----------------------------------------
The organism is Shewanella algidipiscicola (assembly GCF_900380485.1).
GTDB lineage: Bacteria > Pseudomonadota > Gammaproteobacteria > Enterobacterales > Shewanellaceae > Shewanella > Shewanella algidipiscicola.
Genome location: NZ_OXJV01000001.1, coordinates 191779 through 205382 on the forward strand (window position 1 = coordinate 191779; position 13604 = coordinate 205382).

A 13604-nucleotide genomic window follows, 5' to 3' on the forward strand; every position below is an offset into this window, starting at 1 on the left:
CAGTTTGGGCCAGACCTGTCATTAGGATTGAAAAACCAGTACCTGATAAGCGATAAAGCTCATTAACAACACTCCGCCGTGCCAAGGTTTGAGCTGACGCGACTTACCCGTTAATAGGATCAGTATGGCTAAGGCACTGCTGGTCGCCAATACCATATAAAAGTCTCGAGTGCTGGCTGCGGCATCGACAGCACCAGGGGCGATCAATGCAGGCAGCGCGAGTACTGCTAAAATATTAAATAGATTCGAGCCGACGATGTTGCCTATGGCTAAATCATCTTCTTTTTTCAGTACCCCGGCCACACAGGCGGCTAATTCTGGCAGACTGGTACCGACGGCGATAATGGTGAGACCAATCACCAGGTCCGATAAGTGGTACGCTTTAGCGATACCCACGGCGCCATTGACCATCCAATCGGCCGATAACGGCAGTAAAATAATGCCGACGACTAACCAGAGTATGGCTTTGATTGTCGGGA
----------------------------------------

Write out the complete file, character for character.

The organism is Shewanella algidipiscicola (assembly GCF_900380485.1).
GTDB lineage: Bacteria > Pseudomonadota > Gammaproteobacteria > Enterobacterales > Shewanellaceae > Shewanella > Shewanella algidipiscicola.
Genome location: NZ_OXJV01000001.1, coordinates 191779 through 205382 on the forward strand (window position 1 = coordinate 191779; position 13604 = coordinate 205382).

A 13604-nucleotide genomic window follows, 5' to 3' on the forward strand; every position below is an offset into this window, starting at 1 on the left:
CAGTTTGGGCCAGACCTGTCATTAGGATTGAAAAACCAGTACCTGATAAGCGATAAAGCTCATTAACAACACTCCGCCGTGCCAAGGTTTGAGCTGACGCGACTTACCCGTTAATAGGATCAGTATGGCTAAGGCACTGCTGGTCGCCAATACCATATAAAAGTCTCGAGTGCTGGCTGCGGCATCGACAGCACCAGGGGCGATCAATGCAGGCAGCGCGAGTACTGCTAAAATATTAAATAGATTCGAGCCGACGATGTTGCCTATGGCTAAATCATCTTCTTTTTTCAGTACCCCGGCCACACAGGCGGCTAATTCTGGCAGACTGGTACCGACGGCGATAATGGTGAGACCAATCACCAGGTCCGATAAGTGGTACGCTTTAGCGATACCCACGGCGCCATTGACCATCCAATCGGCCGATAACGGCAGTAAAATAATGCCGACGACTAACCAGAGTATGGCTTTGATTGTCGGGA